ARLINGTON, Va. – Exactly two years after its landmark rule aimed at preventing black lung disease took effect, the U.S. Department of Labor’s Mine Safety and Health Administration today begins implementing provisions of the third – and final – phase of the rule. Effective today, the overall respirable dust standard in coal mines is reduced from 2.0 to 1.5 milligrams per cubic meter of air. The rule also reduces the standard for miners diagnosed with black lung, and for air used to ventilate areas where miners work, from 1.0 to 0.5 milligrams per cubic meter of air.
In July 2016, MSHA announced approximately 99 percent of the respirable coal mine dust samples collected from April 1, 2016 through June 30, 2016, complied with coal mine dust standards. Using the new, cutting-edge continuous personal dust monitor that provides miners with dust results in real time during the working shift, agency personnel have analyzed more than 20,000 underground coal mine operator samples.
“Black lung has claimed tens of thousands of lives,” said Joseph A. Main, assistant secretary of labor for mine safety and health. “The positive sampling results are due to the extraordinary efforts of MSHA and industry working to clean up the air that miners breathe and successfully implement the respirable dust rule.
“The nation’s coal miners are better protected from debilitating and deadly disease than ever before, but we still have much more work to do to prevent black lung. Miners deserve to work their shift each day and return home healthy and safe,” he said.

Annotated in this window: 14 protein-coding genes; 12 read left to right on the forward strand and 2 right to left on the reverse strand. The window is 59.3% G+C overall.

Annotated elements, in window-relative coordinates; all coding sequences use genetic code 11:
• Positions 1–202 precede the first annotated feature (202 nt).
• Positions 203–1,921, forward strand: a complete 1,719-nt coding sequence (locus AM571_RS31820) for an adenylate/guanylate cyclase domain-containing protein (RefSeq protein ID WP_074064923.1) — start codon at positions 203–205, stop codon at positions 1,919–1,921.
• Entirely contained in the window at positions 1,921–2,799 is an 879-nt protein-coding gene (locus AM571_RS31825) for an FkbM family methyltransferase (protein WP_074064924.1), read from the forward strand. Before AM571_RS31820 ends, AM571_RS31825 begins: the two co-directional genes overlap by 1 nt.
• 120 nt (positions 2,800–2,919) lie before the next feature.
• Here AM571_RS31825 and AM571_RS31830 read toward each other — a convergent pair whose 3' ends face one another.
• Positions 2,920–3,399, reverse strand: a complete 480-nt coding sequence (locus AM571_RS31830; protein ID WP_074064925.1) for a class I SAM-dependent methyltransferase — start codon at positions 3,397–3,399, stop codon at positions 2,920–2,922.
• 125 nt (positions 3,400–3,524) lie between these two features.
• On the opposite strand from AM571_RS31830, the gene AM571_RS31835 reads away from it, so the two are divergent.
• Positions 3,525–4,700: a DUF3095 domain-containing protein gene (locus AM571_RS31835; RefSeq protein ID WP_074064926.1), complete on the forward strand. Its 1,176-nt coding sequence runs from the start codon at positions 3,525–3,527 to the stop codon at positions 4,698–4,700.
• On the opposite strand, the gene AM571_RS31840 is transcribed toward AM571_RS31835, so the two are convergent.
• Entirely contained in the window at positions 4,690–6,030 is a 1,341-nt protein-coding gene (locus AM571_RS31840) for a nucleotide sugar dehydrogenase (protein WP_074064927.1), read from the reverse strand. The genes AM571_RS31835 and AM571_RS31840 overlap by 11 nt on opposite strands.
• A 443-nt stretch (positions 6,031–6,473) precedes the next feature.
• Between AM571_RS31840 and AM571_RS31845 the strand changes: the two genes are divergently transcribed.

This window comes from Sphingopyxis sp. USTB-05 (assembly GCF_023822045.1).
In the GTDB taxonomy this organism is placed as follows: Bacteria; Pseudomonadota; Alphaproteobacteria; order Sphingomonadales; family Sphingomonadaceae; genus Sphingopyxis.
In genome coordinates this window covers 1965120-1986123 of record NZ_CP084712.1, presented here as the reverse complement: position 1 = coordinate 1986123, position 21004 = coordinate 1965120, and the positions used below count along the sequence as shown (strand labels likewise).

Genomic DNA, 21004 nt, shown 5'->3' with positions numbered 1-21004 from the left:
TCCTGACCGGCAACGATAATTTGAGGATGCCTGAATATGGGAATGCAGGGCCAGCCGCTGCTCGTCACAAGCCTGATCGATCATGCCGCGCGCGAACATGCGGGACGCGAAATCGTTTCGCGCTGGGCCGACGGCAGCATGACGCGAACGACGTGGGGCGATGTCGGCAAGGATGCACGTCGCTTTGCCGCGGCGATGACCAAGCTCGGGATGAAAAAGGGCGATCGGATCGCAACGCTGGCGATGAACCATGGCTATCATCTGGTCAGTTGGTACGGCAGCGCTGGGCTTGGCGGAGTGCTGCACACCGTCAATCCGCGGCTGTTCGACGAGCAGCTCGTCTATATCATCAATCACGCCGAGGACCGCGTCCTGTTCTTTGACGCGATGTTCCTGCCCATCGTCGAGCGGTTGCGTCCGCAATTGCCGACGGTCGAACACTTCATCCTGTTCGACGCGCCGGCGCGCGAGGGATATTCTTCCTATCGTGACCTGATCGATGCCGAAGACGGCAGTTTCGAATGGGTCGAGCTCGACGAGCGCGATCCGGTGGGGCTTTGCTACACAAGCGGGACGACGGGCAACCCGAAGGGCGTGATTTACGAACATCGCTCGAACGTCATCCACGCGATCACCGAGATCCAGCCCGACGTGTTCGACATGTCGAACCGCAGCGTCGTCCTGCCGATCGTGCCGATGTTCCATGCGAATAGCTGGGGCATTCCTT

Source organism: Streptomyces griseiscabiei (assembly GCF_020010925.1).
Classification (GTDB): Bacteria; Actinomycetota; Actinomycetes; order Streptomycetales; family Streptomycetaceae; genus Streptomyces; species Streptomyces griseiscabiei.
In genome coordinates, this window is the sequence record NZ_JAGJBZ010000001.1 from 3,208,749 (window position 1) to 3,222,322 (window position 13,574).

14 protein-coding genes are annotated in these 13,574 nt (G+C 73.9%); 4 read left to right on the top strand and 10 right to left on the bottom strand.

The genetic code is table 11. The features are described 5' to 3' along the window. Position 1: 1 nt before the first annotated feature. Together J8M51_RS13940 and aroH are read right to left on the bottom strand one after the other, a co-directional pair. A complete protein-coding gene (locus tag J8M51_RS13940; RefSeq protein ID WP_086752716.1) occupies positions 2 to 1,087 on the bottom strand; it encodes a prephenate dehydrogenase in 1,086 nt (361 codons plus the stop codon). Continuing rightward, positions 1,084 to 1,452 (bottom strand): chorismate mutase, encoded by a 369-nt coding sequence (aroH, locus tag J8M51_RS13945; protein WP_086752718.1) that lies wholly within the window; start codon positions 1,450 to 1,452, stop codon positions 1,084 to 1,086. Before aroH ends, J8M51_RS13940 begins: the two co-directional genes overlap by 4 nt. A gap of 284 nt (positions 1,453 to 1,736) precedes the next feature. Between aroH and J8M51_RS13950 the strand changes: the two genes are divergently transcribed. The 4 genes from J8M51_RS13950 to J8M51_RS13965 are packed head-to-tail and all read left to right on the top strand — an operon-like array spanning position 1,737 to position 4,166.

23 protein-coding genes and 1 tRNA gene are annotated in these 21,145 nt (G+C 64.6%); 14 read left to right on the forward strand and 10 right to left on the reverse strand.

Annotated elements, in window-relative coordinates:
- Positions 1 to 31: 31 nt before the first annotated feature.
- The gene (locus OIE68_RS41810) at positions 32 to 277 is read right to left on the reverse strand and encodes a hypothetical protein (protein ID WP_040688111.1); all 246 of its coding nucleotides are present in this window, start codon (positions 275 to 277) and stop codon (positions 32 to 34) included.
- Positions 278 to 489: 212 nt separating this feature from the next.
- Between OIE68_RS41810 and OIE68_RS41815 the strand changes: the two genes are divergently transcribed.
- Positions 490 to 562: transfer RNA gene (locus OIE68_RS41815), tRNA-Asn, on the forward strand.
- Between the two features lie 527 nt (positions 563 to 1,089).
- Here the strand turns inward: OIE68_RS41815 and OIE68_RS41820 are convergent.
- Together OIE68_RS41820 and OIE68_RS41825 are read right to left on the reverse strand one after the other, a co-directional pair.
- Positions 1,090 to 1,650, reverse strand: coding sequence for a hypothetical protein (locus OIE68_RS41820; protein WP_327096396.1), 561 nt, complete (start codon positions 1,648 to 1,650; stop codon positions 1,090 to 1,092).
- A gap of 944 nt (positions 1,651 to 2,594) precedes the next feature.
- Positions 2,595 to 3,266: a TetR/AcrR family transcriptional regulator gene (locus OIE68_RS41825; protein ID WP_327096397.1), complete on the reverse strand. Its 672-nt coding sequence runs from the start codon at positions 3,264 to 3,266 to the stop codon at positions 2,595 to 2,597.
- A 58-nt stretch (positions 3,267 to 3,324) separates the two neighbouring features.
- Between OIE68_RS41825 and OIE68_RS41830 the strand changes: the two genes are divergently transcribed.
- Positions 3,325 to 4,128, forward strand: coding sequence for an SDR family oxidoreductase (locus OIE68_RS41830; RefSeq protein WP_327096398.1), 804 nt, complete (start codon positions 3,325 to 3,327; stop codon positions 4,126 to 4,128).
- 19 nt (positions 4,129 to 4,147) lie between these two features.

Since the final rule went into effect on Aug. 1, 2014, MSHA and mine operators have collected more than 122,000 respirable dust samples and more than 99 percent of those samples met compliance levels.
On Jan. 25, 2016, the U.S. Court of Appeals for the 11th Circuit denied a challenge to the dust rule brought by two separate groups representing the coal industry. The court found that MSHA acted within its statutory authority in promulgating the dust rule, and that MSHA’s dust rule reflected reasonable agency decision making based on an expansive rulemaking record.
Prolonged exposure to respirable coal mine dust can lead to black lung, a debilitating and deadly disease. The National Institute for Occupational Safety and Health estimates that black lung has caused or contributed to the deaths of 76,000 coal miners since 1968. Since the late 1990s, the percentage of miners identified with black lung has increased from 5 to 10 percent among long-tenured workers More than $45 billion in compensation benefits have been paid out to coal miners disabled by black lung and their survivors.